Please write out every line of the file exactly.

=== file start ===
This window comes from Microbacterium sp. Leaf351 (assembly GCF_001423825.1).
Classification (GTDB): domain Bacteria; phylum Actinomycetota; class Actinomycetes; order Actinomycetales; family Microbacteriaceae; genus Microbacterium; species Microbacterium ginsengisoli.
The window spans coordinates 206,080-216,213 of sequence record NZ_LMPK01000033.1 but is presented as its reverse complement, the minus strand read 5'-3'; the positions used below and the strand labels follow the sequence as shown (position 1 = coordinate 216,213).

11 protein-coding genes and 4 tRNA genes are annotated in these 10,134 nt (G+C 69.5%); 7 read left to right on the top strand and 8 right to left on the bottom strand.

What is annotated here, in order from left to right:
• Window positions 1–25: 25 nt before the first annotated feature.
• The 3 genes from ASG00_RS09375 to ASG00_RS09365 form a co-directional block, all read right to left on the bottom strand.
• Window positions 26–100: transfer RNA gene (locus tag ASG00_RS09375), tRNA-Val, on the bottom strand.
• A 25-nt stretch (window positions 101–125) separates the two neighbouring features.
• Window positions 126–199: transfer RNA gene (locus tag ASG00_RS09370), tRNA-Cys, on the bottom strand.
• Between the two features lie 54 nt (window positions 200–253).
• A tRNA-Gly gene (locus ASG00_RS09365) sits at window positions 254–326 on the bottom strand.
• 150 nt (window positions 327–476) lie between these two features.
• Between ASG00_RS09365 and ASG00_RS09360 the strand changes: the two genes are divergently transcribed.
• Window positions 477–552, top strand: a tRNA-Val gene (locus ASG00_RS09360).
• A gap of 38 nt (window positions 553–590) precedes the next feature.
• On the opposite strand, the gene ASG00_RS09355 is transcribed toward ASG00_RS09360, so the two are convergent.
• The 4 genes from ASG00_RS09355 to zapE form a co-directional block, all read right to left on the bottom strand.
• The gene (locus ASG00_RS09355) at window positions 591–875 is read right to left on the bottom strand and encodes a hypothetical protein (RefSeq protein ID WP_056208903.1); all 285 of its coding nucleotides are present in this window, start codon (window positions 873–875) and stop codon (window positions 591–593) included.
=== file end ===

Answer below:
This window comes from Microbacterium sp. Leaf351 (assembly GCF_001423825.1).
Classification (GTDB): domain Bacteria; phylum Actinomycetota; class Actinomycetes; order Actinomycetales; family Microbacteriaceae; genus Microbacterium; species Microbacterium ginsengisoli.
The window spans coordinates 206,080-216,213 of sequence record NZ_LMPK01000033.1 but is presented as its reverse complement, the minus strand read 5'-3'; the positions used below and the strand labels follow the sequence as shown (position 1 = coordinate 216,213).

11 protein-coding genes and 4 tRNA genes are annotated in these 10,134 nt (G+C 69.5%); 7 read left to right on the top strand and 8 right to left on the bottom strand.

What is annotated here, in order from left to right:
• Window positions 1–25: 25 nt before the first annotated feature.
• The 3 genes from ASG00_RS09375 to ASG00_RS09365 form a co-directional block, all read right to left on the bottom strand.
• Window positions 26–100: transfer RNA gene (locus tag ASG00_RS09375), tRNA-Val, on the bottom strand.
• A 25-nt stretch (window positions 101–125) separates the two neighbouring features.
• Window positions 126–199: transfer RNA gene (locus tag ASG00_RS09370), tRNA-Cys, on the bottom strand.
• Between the two features lie 54 nt (window positions 200–253).
• A tRNA-Gly gene (locus ASG00_RS09365) sits at window positions 254–326 on the bottom strand.
• 150 nt (window positions 327–476) lie between these two features.
• Between ASG00_RS09365 and ASG00_RS09360 the strand changes: the two genes are divergently transcribed.
• Window positions 477–552, top strand: a tRNA-Val gene (locus ASG00_RS09360).
• A gap of 38 nt (window positions 553–590) precedes the next feature.
• On the opposite strand, the gene ASG00_RS09355 is transcribed toward ASG00_RS09360, so the two are convergent.
• The 4 genes from ASG00_RS09355 to zapE form a co-directional block, all read right to left on the bottom strand.
• The gene (locus ASG00_RS09355) at window positions 591–875 is read right to left on the bottom strand and encodes a hypothetical protein (RefSeq protein ID WP_056208903.1); all 285 of its coding nucleotides are present in this window, start codon (window positions 873–875) and stop codon (window positions 591–593) included.